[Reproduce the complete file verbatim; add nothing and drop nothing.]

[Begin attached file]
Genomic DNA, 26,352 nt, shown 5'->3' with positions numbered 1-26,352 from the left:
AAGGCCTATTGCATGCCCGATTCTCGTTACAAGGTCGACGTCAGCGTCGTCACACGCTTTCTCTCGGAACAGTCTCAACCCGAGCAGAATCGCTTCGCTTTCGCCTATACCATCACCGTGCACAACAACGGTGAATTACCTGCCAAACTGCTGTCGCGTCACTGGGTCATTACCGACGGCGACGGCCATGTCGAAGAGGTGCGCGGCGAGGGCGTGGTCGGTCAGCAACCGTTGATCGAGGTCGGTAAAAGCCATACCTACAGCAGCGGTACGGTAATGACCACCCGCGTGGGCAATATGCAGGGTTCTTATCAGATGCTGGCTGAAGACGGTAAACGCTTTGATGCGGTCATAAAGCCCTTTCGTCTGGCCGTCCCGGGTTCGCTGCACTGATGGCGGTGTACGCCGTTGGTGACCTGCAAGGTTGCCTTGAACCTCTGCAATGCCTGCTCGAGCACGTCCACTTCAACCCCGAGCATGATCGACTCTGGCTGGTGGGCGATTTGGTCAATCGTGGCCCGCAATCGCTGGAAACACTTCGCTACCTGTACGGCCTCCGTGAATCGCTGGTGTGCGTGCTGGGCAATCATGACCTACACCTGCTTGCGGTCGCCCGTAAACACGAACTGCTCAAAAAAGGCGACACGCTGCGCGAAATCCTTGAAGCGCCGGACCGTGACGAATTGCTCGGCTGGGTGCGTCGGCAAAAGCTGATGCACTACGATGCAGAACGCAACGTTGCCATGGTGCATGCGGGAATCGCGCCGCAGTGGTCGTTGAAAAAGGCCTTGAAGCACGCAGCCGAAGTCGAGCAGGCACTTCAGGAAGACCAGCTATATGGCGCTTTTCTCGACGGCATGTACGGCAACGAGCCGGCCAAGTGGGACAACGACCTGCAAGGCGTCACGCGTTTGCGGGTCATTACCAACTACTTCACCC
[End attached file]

Genomic DNA, 26,352 nt, shown 5'->3' with positions numbered 1-26,352 from the left:
AAGGCCTATTGCATGCCCGATTCTCGTTACAAGGTCGACGTCAGCGTCGTCACACGCTTTCTCTCGGAACAGTCTCAACCCGAGCAGAATCGCTTCGCTTTCGCCTATACCATCACCGTGCACAACAACGGTGAATTACCTGCCAAACTGCTGTCGCGTCACTGGGTCATTACCGACGGCGACGGCCATGTCGAAGAGGTGCGCGGCGAGGGCGTGGTCGGTCAGCAACCGTTGATCGAGGTCGGTAAAAGCCATACCTACAGCAGCGGTACGGTAATGACCACCCGCGTGGGCAATATGCAGGGTTCTTATCAGATGCTGGCTGAAGACGGTAAACGCTTTGATGCGGTCATAAAGCCCTTTCGTCTGGCCGTCCCGGGTTCGCTGCACTGATGGCGGTGTACGCCGTTGGTGACCTGCAAGGTTGCCTTGAACCTCTGCAATGCCTGCTCGAGCACGTCCACTTCAACCCCGAGCATGATCGACTCTGGCTGGTGGGCGATTTGGTCAATCGTGGCCCGCAATCGCTGGAAACACTTCGCTACCTGTACGGCCTCCGTGAATCGCTGGTGTGCGTGCTGGGCAATCATGACCTACACCTGCTTGCGGTCGCCCGTAAACACGAACTGCTCAAAAAAGGCGACACGCTGCGCGAAATCCTTGAAGCGCCGGACCGTGACGAATTGCTCGGCTGGGTGCGTCGGCAAAAGCTGATGCACTACGATGCAGAACGCAACGTTGCCATGGTGCATGCGGGAATCGCGCCGCAGTGGTCGTTGAAAAAGGCCTTGAAGCACGCAGCCGAAGTCGAGCAGGCACTTCAGGAAGACCAGCTATATGGCGCTTTTCTCGACGGCATGTACGGCAACGAGCCGGCCAAGTGGGACAACGACCTGCAAGGCGTCACGCGTTTGCGGGTCATTACCAACTACTTCACCC